I would sweep them from a culture proposing
Your value has a color, and shame, this I’d undo!

Good folks, yes many, hold wreckage from nihilism.
Ravaged nests with too many ghosts of innocent ones.
” You’re okay, Dan Man.” the strong, crumbling, EMT whispers,
All fathers refuse to out-live their sons.

If you’d enjoy reading what some excellent poets created from the prompt, click the link immediately below.

Poetics: Exploring the Narrative Voice | dVerse (

Posted in Book Reviews

Book Review: Crow Lake

I just read a book that I want to recommend very highly. Usually, I take an exception to foul language, unbelievable characters or a message that is not my own.

None of those apply with Crow Lake.

The reverence for a rural life, the comfort that can be found when one embraces a love of learning, and the possibilities for triumph over tragedy, are poignantly clear in this story. It also taught me that strength and success can take many shapes and come from unlikely places. Mary Lawson‘s description of the emotional effect of tragedy upon children was outstanding. Her story, about the unfairness of circumstance, a reminder to us all that good people can make all the difference.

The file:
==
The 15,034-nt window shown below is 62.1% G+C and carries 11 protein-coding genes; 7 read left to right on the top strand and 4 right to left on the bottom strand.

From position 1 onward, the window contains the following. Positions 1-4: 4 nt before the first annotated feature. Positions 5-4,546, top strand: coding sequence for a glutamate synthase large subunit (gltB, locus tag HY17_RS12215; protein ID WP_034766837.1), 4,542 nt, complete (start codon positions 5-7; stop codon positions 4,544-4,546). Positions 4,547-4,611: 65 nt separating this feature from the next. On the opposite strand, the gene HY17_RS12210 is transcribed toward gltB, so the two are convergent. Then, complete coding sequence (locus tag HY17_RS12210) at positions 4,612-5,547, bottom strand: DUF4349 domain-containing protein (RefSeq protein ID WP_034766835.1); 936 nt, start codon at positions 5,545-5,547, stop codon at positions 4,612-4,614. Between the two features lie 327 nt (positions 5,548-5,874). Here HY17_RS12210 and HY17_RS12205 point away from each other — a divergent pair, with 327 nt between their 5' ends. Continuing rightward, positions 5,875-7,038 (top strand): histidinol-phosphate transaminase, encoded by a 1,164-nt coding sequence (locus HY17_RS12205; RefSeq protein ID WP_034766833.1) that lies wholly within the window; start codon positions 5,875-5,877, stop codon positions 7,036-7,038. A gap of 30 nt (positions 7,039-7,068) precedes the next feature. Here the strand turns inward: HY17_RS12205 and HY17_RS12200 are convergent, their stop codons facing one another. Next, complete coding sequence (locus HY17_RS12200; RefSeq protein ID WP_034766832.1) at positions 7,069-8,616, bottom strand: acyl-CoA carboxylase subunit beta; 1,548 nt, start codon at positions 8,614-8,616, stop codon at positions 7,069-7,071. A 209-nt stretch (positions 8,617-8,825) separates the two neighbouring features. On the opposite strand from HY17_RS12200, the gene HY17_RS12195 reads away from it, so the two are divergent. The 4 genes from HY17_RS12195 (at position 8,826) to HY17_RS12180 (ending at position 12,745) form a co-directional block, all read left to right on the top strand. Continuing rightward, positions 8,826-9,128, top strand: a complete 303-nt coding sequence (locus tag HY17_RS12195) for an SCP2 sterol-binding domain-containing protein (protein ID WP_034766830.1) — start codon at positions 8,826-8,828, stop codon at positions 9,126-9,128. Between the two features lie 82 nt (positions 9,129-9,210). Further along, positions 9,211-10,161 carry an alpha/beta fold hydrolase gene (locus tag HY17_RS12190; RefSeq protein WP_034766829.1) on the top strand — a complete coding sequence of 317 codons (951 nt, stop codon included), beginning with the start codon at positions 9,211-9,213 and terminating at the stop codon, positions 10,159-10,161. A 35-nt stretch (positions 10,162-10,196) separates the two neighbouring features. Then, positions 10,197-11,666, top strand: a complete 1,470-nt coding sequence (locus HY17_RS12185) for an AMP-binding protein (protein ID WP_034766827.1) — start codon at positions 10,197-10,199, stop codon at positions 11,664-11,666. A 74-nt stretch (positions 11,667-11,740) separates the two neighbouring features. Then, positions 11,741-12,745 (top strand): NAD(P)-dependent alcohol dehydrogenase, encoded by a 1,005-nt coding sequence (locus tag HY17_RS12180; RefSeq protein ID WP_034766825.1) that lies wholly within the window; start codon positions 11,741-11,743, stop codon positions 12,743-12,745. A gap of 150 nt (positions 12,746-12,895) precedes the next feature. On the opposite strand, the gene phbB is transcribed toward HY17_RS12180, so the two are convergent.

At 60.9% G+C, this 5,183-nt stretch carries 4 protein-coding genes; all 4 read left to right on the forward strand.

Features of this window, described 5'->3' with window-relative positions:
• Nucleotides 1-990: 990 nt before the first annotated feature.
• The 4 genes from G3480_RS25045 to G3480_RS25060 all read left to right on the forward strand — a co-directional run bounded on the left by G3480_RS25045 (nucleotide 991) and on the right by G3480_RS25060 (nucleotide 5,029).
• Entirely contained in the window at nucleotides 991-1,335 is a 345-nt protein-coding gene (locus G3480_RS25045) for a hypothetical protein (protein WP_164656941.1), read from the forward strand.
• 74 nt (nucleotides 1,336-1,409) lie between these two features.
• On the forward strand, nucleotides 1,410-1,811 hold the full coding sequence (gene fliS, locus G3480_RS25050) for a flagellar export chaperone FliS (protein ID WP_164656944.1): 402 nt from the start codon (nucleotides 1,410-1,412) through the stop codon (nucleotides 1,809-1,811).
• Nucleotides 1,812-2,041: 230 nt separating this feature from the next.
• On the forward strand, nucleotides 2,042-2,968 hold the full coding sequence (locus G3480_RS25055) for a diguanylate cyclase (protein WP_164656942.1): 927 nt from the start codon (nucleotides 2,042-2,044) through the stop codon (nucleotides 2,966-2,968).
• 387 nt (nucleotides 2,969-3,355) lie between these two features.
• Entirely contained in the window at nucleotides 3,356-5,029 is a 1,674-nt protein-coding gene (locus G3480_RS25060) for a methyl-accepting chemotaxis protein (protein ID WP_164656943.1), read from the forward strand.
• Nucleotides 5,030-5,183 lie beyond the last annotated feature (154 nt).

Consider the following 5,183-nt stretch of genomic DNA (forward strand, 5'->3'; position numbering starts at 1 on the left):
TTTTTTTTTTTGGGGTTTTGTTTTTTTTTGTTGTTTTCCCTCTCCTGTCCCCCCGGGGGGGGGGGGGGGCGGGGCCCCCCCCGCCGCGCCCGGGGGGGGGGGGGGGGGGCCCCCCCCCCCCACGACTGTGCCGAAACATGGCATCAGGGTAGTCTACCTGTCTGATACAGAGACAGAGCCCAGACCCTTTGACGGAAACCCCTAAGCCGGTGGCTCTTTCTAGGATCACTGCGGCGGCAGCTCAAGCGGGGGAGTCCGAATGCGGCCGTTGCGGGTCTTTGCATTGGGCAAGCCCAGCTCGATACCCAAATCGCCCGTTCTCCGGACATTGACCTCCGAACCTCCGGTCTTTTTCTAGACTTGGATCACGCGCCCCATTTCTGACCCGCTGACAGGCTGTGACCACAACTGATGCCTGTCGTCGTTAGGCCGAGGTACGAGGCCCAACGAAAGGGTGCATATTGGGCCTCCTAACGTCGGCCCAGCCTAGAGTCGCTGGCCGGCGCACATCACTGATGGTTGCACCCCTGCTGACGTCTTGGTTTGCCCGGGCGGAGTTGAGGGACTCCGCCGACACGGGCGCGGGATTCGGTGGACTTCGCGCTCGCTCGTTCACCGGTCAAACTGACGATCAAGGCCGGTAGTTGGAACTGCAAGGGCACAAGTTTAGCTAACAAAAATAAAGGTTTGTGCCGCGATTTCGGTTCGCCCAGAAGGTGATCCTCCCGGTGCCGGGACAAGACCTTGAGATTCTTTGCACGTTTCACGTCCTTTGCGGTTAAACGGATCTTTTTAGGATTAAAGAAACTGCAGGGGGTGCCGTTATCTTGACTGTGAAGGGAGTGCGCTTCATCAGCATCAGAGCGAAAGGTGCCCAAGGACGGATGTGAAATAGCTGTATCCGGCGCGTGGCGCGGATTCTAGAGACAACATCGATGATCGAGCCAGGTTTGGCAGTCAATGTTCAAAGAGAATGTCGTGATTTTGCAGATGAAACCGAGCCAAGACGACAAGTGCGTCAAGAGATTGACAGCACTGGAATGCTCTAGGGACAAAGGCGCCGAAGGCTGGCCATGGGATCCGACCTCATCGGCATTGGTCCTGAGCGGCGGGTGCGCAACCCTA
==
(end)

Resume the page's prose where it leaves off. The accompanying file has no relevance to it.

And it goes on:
If you are in awe of Nature…this book is also “right up your alley”.

This poster sums up the book better than I.

Posted in Words 'n' such Poetry

Of Moutains and Valleys

Mountains we climb

Life’s trials each day.

Takes only one moment

To sweep us away.

In one tragic instant

Our viewpoint contrasts.

All enter this valley…

Fragile peaks never last.

The fabric of our being

Held together, threads of joy,

Never is a silken path,

More like corduroy .





Monday Potluck Poetry:

Beaches and Mountains